Scared and alone, he made a run for it, but an hour later he was dead, battered with a baseball bat and stabbed several times.
The police say that those who chased him to his death last Wednesday were his neighbours on an inner-city estate on the east side of Manchester. There has been talk of Stephen Mills being involved in drug dealing, of his connections with burglaries. And the inevitable question is being asked: is this the moment many feared would finally happen in Britain, when a group of vigilantes took the law into their own hands, angry about crimes committed in their neighbourhood?
Yesterday the police were continuing to question people about Stephen Mills's murder, but few of his neighbours volunteered any information. Many of them could not believe such a thing had happened on their doorsteps. They were fearful, too, afraid that if they spoke, they might fall prey to attackers as well.
The Monsall estate, where Mr Mills lived, was once one of Manchester's most notorious estates, but in recent years it has changed, with millions spent on its homes and new gardens.
Stephen Mills, who was 35, had lived there for some time, and his family lived nearby. He was schizophrenic, and lived alone after separating from his girlfriend and two children. He was known to the police, but for only minor offences committed a long time ago, and certainly not for burglary or serious assault.
But the final moments of his life indicate that somebody had pinned blame on him - a blame so powerful that it caused him to be chased to his death in his own neighbourhood.
After that first knock on the door, and faced with the mob of between 10 and 15 women, none older than 20, and three men, Stephen Mills escaped to reach the safety of his sister's nearby house. But he ran into the mob again as he made his way back from his sister's house to his own in Queens Road.
Mr Mills wanted to return because he was worried that his house might have been damaged. "At some point on this journey, Stephen came across this mob who were looking for him, and he was attacked," said Det Supt David Brown, who is leading the investigation.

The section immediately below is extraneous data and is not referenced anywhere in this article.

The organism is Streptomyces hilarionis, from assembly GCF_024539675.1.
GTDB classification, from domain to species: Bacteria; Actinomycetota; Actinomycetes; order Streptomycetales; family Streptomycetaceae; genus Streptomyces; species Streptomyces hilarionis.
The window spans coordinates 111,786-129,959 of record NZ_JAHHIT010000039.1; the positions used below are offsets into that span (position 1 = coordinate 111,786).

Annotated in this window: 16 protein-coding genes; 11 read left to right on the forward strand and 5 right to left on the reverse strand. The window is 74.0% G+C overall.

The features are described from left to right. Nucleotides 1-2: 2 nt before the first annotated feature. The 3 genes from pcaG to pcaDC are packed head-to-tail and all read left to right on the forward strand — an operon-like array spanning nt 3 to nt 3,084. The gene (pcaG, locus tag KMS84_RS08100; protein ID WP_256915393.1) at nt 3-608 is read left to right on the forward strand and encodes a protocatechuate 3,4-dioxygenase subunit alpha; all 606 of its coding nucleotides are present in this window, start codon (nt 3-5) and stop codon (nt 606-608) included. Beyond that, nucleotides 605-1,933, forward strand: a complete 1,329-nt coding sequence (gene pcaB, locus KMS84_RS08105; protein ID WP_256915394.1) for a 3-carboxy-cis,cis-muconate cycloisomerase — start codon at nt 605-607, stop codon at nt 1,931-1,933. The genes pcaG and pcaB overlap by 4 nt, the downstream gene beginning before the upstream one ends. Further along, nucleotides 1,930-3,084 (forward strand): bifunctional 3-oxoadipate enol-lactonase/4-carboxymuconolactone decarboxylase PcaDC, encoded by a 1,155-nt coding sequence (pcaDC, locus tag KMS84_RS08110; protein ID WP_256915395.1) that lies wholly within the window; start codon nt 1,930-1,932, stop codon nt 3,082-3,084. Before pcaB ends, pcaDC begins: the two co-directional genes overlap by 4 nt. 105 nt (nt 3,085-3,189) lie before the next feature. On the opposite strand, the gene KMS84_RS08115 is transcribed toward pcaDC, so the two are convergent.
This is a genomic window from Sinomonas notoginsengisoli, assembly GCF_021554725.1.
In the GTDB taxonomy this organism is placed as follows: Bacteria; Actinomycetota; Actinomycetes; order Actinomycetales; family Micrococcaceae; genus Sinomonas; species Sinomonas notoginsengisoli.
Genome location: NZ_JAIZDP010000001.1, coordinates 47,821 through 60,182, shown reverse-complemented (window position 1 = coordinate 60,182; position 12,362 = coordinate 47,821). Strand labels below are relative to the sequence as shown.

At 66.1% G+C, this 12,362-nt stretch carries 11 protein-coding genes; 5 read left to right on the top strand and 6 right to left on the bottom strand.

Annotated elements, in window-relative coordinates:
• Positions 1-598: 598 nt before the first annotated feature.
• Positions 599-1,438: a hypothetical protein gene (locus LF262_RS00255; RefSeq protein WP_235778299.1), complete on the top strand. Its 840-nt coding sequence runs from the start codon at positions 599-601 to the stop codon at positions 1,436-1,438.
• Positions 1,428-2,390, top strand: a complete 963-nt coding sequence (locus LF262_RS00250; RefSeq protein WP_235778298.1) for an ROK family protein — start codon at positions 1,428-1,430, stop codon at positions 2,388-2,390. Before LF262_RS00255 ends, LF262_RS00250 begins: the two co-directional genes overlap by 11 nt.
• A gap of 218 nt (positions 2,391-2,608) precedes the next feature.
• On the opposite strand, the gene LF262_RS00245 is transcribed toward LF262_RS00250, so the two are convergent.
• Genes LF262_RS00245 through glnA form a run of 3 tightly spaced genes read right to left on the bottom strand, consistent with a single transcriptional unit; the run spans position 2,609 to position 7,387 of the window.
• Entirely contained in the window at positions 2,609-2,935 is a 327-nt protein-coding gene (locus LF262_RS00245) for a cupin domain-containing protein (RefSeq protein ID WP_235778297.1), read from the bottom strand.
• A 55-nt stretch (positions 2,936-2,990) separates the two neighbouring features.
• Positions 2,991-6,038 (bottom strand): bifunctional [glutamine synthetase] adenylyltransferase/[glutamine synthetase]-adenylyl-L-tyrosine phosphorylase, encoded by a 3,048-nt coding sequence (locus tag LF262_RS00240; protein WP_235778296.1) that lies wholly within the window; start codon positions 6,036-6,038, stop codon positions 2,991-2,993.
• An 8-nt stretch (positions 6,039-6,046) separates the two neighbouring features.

During this attack he received injuries to his head and face and it was probably at this time that he was stabbed twice. He managed to get free and ran into Pitsford Road, where he tried to get help. But the mob again chased him and he ran up the road to where he finally collapsed, and was surrounded.
Det Supt Brown went on: "We know a man punched and kicked Stephen repeatedly to the head and body before driving off in a blue 4 x 4 vehicle. At one time a woman of mixed race, aged 17 or 18, was seen kneeling over Mr Mills, screaming at him. The group, having seen the beating, then walked away, leaving him dying in the street."
"We are all asking ourselves the same question: how could something so terrible happen here?" a slim, grey-haired woman said as she stood outside a corner house overlooking the scene of the attack.
For the first time she was scared in her own home, on an estate where people generally know each other by name and watch out for each other.
"I don't believe the stories about Stephen being involved in crime and being chased to his death by people angry because he burgled their homes. It's not true. Stephen was a law-abiding man, very close to his family."
A young woman, who described herself as a close family friend of the Millses, but who would also not give her name, said his mother, his sister, his twin sister and twin brothers were distraught about his death, too upset even to talk to friends.
"To say they were devastated would be an understatement. We are all devastated by what has happened. Stephen was a lovely man who has lived on the estate all his life. Everyone knew him. He was well liked and never involved in crime."
The killing of Stephen Mills has dismayed many in Manchester, including the council which has spent pounds 25m trying to transform an estate with a soaring crime rate , vandalism, drug dealing and graffiti into a place where people want to live. .
"What's happened has never happened before," said one elderly woman. "I have lived here for years and I keep myself to myself. But the people here are friendly and they work together. Gangs don't roam the streets. Whoever did this terrible thing, they must have been strangers."Reuse content